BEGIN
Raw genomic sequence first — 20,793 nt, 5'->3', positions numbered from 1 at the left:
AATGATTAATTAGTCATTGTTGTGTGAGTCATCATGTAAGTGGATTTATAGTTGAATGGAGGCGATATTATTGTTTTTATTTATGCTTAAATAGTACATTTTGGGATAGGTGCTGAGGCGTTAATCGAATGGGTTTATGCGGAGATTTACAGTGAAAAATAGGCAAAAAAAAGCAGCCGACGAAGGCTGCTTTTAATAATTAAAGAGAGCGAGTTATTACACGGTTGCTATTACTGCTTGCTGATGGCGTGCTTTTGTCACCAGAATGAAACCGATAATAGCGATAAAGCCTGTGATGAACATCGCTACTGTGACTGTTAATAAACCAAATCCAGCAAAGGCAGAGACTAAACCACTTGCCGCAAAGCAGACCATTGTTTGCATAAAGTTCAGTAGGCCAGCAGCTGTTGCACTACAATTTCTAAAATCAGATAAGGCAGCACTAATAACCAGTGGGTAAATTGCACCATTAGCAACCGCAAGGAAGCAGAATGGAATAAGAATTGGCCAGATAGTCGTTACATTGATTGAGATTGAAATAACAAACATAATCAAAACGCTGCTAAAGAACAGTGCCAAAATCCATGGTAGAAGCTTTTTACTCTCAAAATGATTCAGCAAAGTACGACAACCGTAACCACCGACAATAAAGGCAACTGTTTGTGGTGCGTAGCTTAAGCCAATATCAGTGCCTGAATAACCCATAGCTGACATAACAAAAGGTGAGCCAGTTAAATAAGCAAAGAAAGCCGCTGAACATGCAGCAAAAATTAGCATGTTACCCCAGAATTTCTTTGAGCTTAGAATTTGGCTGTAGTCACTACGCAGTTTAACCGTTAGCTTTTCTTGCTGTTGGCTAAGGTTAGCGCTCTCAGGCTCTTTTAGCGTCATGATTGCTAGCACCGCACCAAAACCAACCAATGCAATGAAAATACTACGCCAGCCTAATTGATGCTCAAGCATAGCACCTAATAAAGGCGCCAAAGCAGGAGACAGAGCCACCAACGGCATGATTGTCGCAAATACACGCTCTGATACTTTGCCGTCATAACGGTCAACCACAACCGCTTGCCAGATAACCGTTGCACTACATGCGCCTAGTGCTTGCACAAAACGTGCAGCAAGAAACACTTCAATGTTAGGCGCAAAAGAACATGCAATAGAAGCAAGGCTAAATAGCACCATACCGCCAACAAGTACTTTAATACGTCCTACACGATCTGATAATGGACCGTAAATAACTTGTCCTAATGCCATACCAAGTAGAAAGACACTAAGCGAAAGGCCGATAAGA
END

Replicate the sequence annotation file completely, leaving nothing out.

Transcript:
Raw genomic sequence first — 20,793 nt, 5'->3', positions numbered from 1 at the left:
AATGATTAATTAGTCATTGTTGTGTGAGTCATCATGTAAGTGGATTTATAGTTGAATGGAGGCGATATTATTGTTTTTATTTATGCTTAAATAGTACATTTTGGGATAGGTGCTGAGGCGTTAATCGAATGGGTTTATGCGGAGATTTACAGTGAAAAATAGGCAAAAAAAAGCAGCCGACGAAGGCTGCTTTTAATAATTAAAGAGAGCGAGTTATTACACGGTTGCTATTACTGCTTGCTGATGGCGTGCTTTTGTCACCAGAATGAAACCGATAATAGCGATAAAGCCTGTGATGAACATCGCTACTGTGACTGTTAATAAACCAAATCCAGCAAAGGCAGAGACTAAACCACTTGCCGCAAAGCAGACCATTGTTTGCATAAAGTTCAGTAGGCCAGCAGCTGTTGCACTACAATTTCTAAAATCAGATAAGGCAGCACTAATAACCAGTGGGTAAATTGCACCATTAGCAACCGCAAGGAAGCAGAATGGAATAAGAATTGGCCAGATAGTCGTTACATTGATTGAGATTGAAATAACAAACATAATCAAAACGCTGCTAAAGAACAGTGCCAAAATCCATGGTAGAAGCTTTTTACTCTCAAAATGATTCAGCAAAGTACGACAACCGTAACCACCGACAATAAAGGCAACTGTTTGTGGTGCGTAGCTTAAGCCAATATCAGTGCCTGAATAACCCATAGCTGACATAACAAAAGGTGAGCCAGTTAAATAAGCAAAGAAAGCCGCTGAACATGCAGCAAAAATTAGCATGTTACCCCAGAATTTCTTTGAGCTTAGAATTTGGCTGTAGTCACTACGCAGTTTAACCGTTAGCTTTTCTTGCTGTTGGCTAAGGTTAGCGCTCTCAGGCTCTTTTAGCGTCATGATTGCTAGCACCGCACCAAAACCAACCAATGCAATGAAAATACTACGCCAGCCTAATTGATGCTCAAGCATAGCACCTAATAAAGGCGCCAAAGCAGGAGACAGAGCCACCAACGGCATGATTGTCGCAAATACACGCTCTGATACTTTGCCGTCATAACGGTCAACCACAACCGCTTGCCAGATAACCGTTGCACTACATGCGCCTAGTGCTTGCACAAAACGTGCAGCAAGAAACACTTCAATGTTAGGCGCAAAAGAACATGCAATAGAAGCAAGGCTAAATAGCACCATACCGCCAACAAGTACTTTAATACGTCCTACACGATCTGATAATGGACCGTAAATAACTTGTCCTAATGCCATACCAAGTAGAAAGACACTAAGCGAAAGGCCGATAAGA